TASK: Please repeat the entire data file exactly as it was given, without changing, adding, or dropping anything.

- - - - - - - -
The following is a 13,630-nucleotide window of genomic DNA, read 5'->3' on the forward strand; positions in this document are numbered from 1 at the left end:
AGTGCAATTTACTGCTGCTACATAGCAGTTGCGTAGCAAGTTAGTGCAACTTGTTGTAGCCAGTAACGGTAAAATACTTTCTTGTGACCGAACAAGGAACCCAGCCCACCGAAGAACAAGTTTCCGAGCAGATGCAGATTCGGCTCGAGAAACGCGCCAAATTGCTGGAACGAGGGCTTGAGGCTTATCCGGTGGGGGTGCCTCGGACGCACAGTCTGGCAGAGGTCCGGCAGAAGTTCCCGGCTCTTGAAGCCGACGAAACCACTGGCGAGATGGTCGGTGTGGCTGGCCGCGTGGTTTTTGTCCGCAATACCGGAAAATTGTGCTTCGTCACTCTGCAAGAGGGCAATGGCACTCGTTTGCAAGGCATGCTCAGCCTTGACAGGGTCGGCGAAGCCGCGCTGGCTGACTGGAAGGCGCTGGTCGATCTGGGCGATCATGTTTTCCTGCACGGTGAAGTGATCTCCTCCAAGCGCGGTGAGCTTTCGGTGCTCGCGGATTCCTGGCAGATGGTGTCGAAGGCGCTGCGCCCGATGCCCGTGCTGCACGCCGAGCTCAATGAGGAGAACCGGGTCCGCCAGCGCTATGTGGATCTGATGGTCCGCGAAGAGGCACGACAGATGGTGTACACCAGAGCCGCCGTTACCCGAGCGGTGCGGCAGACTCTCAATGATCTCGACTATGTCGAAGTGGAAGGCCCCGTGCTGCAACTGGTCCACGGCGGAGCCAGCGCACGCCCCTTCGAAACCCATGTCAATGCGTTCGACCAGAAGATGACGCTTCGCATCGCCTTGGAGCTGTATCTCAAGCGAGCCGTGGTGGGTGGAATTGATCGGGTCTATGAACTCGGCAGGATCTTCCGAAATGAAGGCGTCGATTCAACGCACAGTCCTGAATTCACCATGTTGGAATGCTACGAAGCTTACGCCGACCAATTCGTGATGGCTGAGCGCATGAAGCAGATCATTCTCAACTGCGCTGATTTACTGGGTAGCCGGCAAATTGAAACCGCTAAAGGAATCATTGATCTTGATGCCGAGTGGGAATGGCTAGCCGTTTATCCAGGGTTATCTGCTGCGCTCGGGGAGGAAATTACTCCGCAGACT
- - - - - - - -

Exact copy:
The following is a 13,630-nucleotide window of genomic DNA, read 5'->3' on the forward strand; positions in this document are numbered from 1 at the left end:
AGTGCAATTTACTGCTGCTACATAGCAGTTGCGTAGCAAGTTAGTGCAACTTGTTGTAGCCAGTAACGGTAAAATACTTTCTTGTGACCGAACAAGGAACCCAGCCCACCGAAGAACAAGTTTCCGAGCAGATGCAGATTCGGCTCGAGAAACGCGCCAAATTGCTGGAACGAGGGCTTGAGGCTTATCCGGTGGGGGTGCCTCGGACGCACAGTCTGGCAGAGGTCCGGCAGAAGTTCCCGGCTCTTGAAGCCGACGAAACCACTGGCGAGATGGTCGGTGTGGCTGGCCGCGTGGTTTTTGTCCGCAATACCGGAAAATTGTGCTTCGTCACTCTGCAAGAGGGCAATGGCACTCGTTTGCAAGGCATGCTCAGCCTTGACAGGGTCGGCGAAGCCGCGCTGGCTGACTGGAAGGCGCTGGTCGATCTGGGCGATCATGTTTTCCTGCACGGTGAAGTGATCTCCTCCAAGCGCGGTGAGCTTTCGGTGCTCGCGGATTCCTGGCAGATGGTGTCGAAGGCGCTGCGCCCGATGCCCGTGCTGCACGCCGAGCTCAATGAGGAGAACCGGGTCCGCCAGCGCTATGTGGATCTGATGGTCCGCGAAGAGGCACGACAGATGGTGTACACCAGAGCCGCCGTTACCCGAGCGGTGCGGCAGACTCTCAATGATCTCGACTATGTCGAAGTGGAAGGCCCCGTGCTGCAACTGGTCCACGGCGGAGCCAGCGCACGCCCCTTCGAAACCCATGTCAATGCGTTCGACCAGAAGATGACGCTTCGCATCGCCTTGGAGCTGTATCTCAAGCGAGCCGTGGTGGGTGGAATTGATCGGGTCTATGAACTCGGCAGGATCTTCCGAAATGAAGGCGTCGATTCAACGCACAGTCCTGAATTCACCATGTTGGAATGCTACGAAGCTTACGCCGACCAATTCGTGATGGCTGAGCGCATGAAGCAGATCATTCTCAACTGCGCTGATTTACTGGGTAGCCGGCAAATTGAAACCGCTAAAGGAATCATTGATCTTGATGCCGAGTGGGAATGGCTAGCCGTTTATCCAGGGTTATCTGCTGCGCTCGGGGAGGAAATTACTCCGCAGACT